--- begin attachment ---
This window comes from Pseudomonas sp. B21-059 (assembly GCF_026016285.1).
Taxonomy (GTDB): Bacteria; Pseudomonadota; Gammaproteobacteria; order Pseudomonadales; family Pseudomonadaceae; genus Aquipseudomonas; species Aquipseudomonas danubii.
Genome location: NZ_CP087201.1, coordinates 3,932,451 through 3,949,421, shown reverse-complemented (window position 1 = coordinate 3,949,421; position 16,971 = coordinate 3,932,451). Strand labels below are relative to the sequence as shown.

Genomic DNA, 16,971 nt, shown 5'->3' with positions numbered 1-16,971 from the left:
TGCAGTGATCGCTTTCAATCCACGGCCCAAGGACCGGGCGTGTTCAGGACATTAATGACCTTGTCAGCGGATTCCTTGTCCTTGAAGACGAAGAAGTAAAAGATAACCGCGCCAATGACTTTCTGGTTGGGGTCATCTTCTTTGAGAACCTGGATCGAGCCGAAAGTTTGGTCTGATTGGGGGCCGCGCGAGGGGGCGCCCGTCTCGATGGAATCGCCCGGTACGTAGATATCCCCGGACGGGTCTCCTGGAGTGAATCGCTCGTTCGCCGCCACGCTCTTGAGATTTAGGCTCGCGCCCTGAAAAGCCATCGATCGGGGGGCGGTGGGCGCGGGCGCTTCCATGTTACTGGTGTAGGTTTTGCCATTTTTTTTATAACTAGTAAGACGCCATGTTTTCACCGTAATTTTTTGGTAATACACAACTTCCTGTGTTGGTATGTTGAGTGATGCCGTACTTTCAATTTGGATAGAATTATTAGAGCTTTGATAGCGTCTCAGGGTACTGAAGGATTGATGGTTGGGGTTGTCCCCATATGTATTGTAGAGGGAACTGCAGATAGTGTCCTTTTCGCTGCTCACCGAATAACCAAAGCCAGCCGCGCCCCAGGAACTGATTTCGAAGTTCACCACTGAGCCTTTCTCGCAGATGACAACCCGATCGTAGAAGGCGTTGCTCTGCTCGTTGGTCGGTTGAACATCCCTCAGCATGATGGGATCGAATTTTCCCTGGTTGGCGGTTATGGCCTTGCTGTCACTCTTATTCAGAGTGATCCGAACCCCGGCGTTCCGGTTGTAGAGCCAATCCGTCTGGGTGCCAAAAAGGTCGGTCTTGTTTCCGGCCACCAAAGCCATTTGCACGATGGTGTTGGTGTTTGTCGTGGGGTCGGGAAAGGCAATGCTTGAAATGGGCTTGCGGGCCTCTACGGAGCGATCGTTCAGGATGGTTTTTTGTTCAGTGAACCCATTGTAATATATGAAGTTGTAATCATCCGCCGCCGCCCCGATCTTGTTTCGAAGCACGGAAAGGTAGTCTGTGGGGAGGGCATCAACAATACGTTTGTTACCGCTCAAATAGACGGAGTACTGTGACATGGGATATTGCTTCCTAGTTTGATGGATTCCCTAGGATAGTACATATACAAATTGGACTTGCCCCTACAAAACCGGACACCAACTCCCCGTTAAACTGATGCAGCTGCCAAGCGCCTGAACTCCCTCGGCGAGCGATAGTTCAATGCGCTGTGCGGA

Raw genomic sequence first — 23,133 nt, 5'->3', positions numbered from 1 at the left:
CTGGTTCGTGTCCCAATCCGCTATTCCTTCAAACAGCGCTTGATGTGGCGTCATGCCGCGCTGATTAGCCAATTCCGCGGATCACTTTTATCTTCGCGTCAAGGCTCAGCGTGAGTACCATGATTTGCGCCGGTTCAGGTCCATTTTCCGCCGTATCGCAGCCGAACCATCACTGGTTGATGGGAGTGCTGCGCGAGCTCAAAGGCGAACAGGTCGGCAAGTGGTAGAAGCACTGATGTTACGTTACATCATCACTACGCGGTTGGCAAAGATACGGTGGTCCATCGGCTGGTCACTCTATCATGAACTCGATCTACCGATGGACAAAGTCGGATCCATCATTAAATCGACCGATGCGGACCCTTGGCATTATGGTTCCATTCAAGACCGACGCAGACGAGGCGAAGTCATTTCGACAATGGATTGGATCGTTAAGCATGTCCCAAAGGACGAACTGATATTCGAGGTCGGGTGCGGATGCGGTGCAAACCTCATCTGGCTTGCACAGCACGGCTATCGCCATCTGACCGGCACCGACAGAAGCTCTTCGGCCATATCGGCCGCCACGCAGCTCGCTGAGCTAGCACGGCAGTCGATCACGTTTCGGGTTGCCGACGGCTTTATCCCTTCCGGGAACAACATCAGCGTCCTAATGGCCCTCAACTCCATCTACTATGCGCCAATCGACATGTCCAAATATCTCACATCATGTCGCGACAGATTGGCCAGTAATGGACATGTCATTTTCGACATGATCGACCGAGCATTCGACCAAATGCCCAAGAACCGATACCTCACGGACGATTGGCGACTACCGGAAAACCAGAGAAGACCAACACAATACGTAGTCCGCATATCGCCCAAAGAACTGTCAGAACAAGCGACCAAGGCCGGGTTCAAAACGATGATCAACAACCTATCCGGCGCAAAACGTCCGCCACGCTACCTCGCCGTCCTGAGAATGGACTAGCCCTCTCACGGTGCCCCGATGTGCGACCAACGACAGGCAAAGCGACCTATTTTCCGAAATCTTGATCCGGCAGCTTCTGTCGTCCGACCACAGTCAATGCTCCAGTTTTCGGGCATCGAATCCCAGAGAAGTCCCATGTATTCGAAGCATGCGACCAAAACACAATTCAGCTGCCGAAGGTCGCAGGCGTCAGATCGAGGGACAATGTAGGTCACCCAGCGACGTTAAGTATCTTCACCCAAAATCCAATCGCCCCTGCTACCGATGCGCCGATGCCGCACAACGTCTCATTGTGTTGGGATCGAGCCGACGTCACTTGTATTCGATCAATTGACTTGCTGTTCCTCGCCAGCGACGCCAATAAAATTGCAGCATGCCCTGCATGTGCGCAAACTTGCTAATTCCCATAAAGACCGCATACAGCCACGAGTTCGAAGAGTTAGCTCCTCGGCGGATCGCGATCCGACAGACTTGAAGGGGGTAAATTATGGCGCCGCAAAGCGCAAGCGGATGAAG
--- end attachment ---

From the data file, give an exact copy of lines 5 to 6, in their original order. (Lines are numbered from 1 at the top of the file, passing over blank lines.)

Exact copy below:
TGCAGTGATCGCTTTCAATCCACGGCCCAAGGACCGGGCGTGTTCAGGACATTAATGACCTTGTCAGCGGATTCCTTGTCCTTGAAGACGAAGAAGTAAAAGATAACCGCGCCAATGACTTTCTGGTTGGGGTCATCTTCTTTGAGAACCTGGATCGAGCCGAAAGTTTGGTCTGATTGGGGGCCGCGCGAGGGGGCGCCCGTCTCGATGGAATCGCCCGGTACGTAGATATCCCCGGACGGGTCTCCTGGAGTGAATCGCTCGTTCGCCGCCACGCTCTTGAGATTTAGGCTCGCGCCCTGAAAAGCCATCGATCGGGGGGCGGTGGGCGCGGGCGCTTCCATGTTACTGGTGTAGGTTTTGCCATTTTTTTTATAACTAGTAAGACGCCATGTTTTCACCGTAATTTTTTGGTAATACACAACTTCCTGTGTTGGTATGTTGAGTGATGCCGTACTTTCAATTTGGATAGAATTATTAGAGCTTTGATAGCGTCTCAGGGTACTGAAGGATTGATGGTTGGGGTTGTCCCCATATGTATTGTAGAGGGAACTGCAGATAGTGTCCTTTTCGCTGCTCACCGAATAACCAAAGCCAGCCGCGCCCCAGGAACTGATTTCGAAGTTCACCACTGAGCCTTTCTCGCAGATGACAACCCGATCGTAGAAGGCGTTGCTCTGCTCGTTGGTCGGTTGAACATCCCTCAGCATGATGGGATCGAATTTTCCCTGGTTGGCGGTTATGGCCTTGCTGTCACTCTTATTCAGAGTGATCCGAACCCCGGCGTTCCGGTTGTAGAGCCAATCCGTCTGGGTGCCAAAAAGGTCGGTCTTGTTTCCGGCCACCAAAGCCATTTGCACGATGGTGTTGGTGTTTGTCGTGGGGTCGGGAAAGGCAATGCTTGAAATGGGCTTGCGGGCCTCTACGGAGCGATCGTTCAGGATGGTTTTTTGTTCAGTGAACCCATTGTAATATATGAAGTTGTAATCATCCGCCGCCGCCCCGATCTTGTTTCGAAGCACGGAAAGGTAGTCTGTGGGGAGGGCATCAACAATACGTTTGTTACCGCTCAAATAGACGGAGTACTGTGACATGGGATATTGCTTCCTAGTTTGATGGATTCCCTAGGATAGTACATATACAAATTGGACTTGCCCCTACAAAACCGGACACCAACTCCCCGTTAAACTGATGCAGCTGCCAAGCGCCTGAACTCCCTCGGCGAGCGATAGTTCAATGCGCTGTGCGGA

Raw genomic sequence first — 23,133 nt, 5'->3', positions numbered from 1 at the left: